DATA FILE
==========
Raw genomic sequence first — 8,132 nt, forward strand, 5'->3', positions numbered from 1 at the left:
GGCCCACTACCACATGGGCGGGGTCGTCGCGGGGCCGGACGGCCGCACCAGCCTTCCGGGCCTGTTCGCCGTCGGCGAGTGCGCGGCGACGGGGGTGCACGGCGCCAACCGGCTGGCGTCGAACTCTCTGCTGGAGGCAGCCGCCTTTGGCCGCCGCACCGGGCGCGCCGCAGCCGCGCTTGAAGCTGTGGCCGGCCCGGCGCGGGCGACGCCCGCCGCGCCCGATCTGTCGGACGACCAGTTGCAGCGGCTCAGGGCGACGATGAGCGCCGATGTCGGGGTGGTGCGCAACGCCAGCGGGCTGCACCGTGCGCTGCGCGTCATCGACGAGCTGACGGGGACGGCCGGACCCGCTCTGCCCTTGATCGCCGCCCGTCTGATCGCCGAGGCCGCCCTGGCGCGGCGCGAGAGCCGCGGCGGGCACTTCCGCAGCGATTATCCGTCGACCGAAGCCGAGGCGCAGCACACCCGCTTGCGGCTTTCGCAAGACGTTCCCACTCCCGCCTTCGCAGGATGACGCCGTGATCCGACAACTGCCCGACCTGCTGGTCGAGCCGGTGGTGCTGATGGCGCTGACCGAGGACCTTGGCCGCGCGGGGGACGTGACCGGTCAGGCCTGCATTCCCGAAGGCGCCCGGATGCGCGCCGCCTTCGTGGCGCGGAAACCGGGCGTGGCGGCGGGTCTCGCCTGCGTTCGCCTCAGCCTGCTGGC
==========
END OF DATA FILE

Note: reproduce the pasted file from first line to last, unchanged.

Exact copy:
Raw genomic sequence first — 8,132 nt, forward strand, 5'->3', positions numbered from 1 at the left:
GGCCCACTACCACATGGGCGGGGTCGTCGCGGGGCCGGACGGCCGCACCAGCCTTCCGGGCCTGTTCGCCGTCGGCGAGTGCGCGGCGACGGGGGTGCACGGCGCCAACCGGCTGGCGTCGAACTCTCTGCTGGAGGCAGCCGCCTTTGGCCGCCGCACCGGGCGCGCCGCAGCCGCGCTTGAAGCTGTGGCCGGCCCGGCGCGGGCGACGCCCGCCGCGCCCGATCTGTCGGACGACCAGTTGCAGCGGCTCAGGGCGACGATGAGCGCCGATGTCGGGGTGGTGCGCAACGCCAGCGGGCTGCACCGTGCGCTGCGCGTCATCGACGAGCTGACGGGGACGGCCGGACCCGCTCTGCCCTTGATCGCCGCCCGTCTGATCGCCGAGGCCGCCCTGGCGCGGCGCGAGAGCCGCGGCGGGCACTTCCGCAGCGATTATCCGTCGACCGAAGCCGAGGCGCAGCACACCCGCTTGCGGCTTTCGCAAGACGTTCCCACTCCCGCCTTCGCAGGATGACGCCGTGATCCGACAACTGCCCGACCTGCTGGTCGAGCCGGTGGTGCTGATGGCGCTGACCGAGGACCTTGGCCGCGCGGGGGACGTGACCGGTCAGGCCTGCATTCCCGAAGGCGCCCGGATGCGCGCCGCCTTCGTGGCGCGGAAACCGGGCGTGGCGGCGGGTCTCGCCTGCGTTCGCCTCAGCCTGCTGGC